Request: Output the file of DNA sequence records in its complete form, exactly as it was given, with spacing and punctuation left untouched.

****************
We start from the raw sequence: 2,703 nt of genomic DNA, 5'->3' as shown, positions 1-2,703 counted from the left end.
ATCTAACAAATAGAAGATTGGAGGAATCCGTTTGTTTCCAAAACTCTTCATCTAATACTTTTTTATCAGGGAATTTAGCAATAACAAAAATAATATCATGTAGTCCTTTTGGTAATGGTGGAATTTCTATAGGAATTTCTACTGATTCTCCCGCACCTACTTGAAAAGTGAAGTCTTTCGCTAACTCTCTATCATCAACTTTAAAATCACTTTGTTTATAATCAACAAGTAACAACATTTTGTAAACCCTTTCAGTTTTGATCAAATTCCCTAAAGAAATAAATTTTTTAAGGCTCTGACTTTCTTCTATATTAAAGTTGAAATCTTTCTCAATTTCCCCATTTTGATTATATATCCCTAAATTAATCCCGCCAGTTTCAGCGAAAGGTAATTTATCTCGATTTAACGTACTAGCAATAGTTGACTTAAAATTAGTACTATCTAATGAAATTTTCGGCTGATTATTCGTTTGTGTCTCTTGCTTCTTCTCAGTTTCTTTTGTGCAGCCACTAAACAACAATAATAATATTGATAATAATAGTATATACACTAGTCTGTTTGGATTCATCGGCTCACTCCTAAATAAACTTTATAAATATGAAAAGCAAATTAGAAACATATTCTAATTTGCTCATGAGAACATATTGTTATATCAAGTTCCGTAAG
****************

We start from the raw sequence: 2,703 nt of genomic DNA, 5'->3' as shown, positions 1-2,703 counted from the left end.
ATCTAACAAATAGAAGATTGGAGGAATCCGTTTGTTTCCAAAACTCTTCATCTAATACTTTTTTATCAGGGAATTTAGCAATAACAAAAATAATATCATGTAGTCCTTTTGGTAATGGTGGAATTTCTATAGGAATTTCTACTGATTCTCCCGCACCTACTTGAAAAGTGAAGTCTTTCGCTAACTCTCTATCATCAACTTTAAAATCACTTTGTTTATAATCAACAAGTAACAACATTTTGTAAACCCTTTCAGTTTTGATCAAATTCCCTAAAGAAATAAATTTTTTAAGGCTCTGACTTTCTTCTATATTAAAGTTGAAATCTTTCTCAATTTCCCCATTTTGATTATATATCCCTAAATTAATCCCGCCAGTTTCAGCGAAAGGTAATTTATCTCGATTTAACGTACTAGCAATAGTTGACTTAAAATTAGTACTATCTAATGAAATTTTCGGCTGATTATTCGTTTGTGTCTCTTGCTTCTTCTCAGTTTCTTTTGTGCAGCCACTAAACAACAATAATAATATTGATAATAATAGTATATACACTAGTCTGTTTGGATTCATCGGCTCACTCCTAAATAAACTTTATAAATATGAAAAGCAAATTAGAAACATATTCTAATTTGCTCATGAGAACATATTGTTATATCAAGTTCCGTAAG